So without further ado, let me present my case against body cameras. Well, one further ado: You can subscribe to this newsletter for free or for just a few bucks a month, and if you like what you’re reading and you think to yourself oh why don’t other reporters write this way that’s because they have bosses and I don’t. So please consider it. It will make me a happy baby boy and you get to be my little boss, if you’re into that sort of thing.
Body cameras wiggled their way into the Overton Window in 2014 after Ferguson and the first wave of Black Lives Matter protests. The idea came into vogue among liberal media elite and the Obama Administration pumped $23 million in federal grants to help departments purchase them. By 2016, nearly half of all departments in the country had adopted some form of body camera program, though they vary widely under America’s insane and decentralized policing system. The basic idea, as I’m sure we all remember, was that cops on camera would behave better than cops sans-camera. In the years to come, cops would prove again and again that a camera is no match for the deep layers of immunity and protection afforded by their respective departments and the state in general and the systems of white supremacy which they swear to uphold. Yes, I am talking about The Law when I say systems of white supremacy. Obedience to law is liberty, lol. Tell that to the 2.2 million slaves I mean prisoners in this country, the disproportionate majority of whom are people of color for some completely and totally unexplainable reason that has nothing to do with America being a uniquely racist country.
Let’s take a look at this 2017 study that measured the impact of body cameras among over 2,000 Washington D.C. police officers. The result study found that body cameras had “no detectable effect on the outcome in question” when it came to use of force, civilian complaints or officer discretion. A 2016 composite of previous studies found just the same. An average of 10 trials found no significant change in use of force among officers. Just a few years in and academic research was already proving that body cameras don’t do a whole lot. This was obviously and horrendously borne out in the case of George Floyd. Every officer involved in that brutal killing had a body camera on and active. The cameras didn’t stop Derek Chauvin from kneeling on Floyd’s neck for almost nine minutes. The cameras didn’t compel the other officers to take Chauvin’s knee off Floyd’s neck.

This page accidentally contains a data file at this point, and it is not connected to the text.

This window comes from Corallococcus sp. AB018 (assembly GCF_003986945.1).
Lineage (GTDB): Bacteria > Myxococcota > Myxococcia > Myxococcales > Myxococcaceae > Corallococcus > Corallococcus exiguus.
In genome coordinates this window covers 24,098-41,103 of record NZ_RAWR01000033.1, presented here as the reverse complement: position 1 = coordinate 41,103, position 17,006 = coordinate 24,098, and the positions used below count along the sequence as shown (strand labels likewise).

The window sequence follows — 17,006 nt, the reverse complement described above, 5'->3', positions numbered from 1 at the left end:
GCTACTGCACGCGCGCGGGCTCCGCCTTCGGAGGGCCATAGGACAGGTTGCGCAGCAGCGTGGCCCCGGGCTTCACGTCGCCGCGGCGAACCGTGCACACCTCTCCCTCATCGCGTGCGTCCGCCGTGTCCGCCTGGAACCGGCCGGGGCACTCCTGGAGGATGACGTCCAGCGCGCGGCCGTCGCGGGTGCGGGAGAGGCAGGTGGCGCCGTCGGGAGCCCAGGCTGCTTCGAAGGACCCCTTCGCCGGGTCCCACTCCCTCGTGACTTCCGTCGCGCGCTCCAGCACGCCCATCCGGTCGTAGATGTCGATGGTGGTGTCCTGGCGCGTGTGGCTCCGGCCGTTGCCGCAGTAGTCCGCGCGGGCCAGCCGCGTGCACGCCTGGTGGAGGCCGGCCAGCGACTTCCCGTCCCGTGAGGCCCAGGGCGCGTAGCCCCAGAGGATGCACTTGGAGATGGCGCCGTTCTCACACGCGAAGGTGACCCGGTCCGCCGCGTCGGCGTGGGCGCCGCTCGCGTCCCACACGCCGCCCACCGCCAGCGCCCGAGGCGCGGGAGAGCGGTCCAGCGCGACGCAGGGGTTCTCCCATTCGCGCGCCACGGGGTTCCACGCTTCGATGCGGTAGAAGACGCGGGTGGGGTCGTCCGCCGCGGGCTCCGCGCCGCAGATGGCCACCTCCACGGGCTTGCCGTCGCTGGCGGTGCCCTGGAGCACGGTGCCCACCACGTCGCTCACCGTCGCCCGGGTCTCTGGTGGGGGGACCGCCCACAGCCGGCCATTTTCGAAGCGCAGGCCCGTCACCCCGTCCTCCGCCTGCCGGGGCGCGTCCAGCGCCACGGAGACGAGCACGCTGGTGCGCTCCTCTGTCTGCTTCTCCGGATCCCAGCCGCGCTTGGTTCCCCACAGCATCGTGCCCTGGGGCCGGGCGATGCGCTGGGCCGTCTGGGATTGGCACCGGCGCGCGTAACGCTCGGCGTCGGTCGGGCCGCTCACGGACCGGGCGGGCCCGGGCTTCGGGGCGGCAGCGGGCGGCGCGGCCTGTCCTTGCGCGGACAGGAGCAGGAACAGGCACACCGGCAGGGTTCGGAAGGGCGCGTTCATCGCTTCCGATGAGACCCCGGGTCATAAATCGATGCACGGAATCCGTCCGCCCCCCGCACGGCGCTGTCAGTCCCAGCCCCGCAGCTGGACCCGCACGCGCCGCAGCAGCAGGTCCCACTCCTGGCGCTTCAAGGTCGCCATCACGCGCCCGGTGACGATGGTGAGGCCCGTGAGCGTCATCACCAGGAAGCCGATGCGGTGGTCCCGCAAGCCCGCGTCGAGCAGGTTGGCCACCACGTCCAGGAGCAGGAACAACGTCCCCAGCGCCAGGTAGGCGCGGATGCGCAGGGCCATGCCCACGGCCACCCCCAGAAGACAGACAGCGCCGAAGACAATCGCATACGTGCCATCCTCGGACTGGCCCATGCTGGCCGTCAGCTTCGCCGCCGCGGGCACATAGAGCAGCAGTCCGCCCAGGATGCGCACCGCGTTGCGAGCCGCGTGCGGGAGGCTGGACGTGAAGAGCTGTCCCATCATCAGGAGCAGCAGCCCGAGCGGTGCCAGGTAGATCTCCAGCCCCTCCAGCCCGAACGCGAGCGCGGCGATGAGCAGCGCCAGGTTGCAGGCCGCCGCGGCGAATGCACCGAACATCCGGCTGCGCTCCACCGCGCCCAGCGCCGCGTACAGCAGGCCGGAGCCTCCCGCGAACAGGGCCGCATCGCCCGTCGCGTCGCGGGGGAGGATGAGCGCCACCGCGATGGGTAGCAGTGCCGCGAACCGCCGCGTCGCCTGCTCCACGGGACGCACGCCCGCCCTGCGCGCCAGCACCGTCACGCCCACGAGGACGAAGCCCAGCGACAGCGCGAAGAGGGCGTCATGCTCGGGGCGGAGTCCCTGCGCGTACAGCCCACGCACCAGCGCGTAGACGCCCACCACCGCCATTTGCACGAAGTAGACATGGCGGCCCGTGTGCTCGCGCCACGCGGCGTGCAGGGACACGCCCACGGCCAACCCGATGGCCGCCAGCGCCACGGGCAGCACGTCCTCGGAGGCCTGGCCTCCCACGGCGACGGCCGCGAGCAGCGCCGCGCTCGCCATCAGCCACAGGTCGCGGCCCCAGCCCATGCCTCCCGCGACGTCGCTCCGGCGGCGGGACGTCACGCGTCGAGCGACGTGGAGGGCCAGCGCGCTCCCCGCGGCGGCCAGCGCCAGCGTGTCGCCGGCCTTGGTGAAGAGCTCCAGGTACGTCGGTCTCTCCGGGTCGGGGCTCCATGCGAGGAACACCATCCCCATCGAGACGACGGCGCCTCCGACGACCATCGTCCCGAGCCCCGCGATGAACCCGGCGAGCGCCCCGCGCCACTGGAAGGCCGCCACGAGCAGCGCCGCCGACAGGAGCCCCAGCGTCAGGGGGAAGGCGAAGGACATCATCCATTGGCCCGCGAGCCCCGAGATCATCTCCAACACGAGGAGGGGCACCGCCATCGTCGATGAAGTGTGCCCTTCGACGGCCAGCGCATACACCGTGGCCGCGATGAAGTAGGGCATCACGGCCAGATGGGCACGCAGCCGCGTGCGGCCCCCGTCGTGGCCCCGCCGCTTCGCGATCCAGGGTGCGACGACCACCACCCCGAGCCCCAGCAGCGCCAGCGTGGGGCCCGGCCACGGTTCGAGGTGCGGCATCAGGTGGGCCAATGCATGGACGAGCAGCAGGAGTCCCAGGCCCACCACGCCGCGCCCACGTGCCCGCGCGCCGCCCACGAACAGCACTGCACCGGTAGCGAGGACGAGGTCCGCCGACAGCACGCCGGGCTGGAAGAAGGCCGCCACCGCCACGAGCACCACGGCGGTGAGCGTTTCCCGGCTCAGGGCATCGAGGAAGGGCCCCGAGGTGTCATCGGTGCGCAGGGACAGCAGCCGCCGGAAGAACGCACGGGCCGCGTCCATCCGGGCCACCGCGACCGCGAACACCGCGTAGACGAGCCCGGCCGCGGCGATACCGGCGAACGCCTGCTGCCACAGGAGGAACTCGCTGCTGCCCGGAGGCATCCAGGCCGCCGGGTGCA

I like this kicker quote from Louise Matsakis’ article in Wired on the matter.
While Senate Republicans have put forward proposals for reform that would expand the use of body cameras, others are questioning whether the technology is really worth it, particularly if cameras don’t stop brutality. “At a moment when we’re cutting school funding, when we’re cutting forms of public health funding in the middle of a pandemic, the idea of spending millions to preserve body cam footage that’s often hidden from the public seems like a real waste to me,” says Cahn.
My thoughts exactly.
So body cameras have proven time and again to be far less than the technocratic silver bullet centrists and increasingly right wingers believe them to be. But there are other issues with them as well. A big issue, which would be especially big in Worcester, is actually accessing the footage. Across the country, public access to body camera footage has already proven to be a problem.
A website called EqualFuture reviewed the 105 police killings in 2017 caught on body camera footage (out of nearly 1,000 police killings total that year, by the way). Police departments did not make the footage public in 40 of those cases. In the other 65, it took anywhere from weeks to more than a month for most of the footage to be released.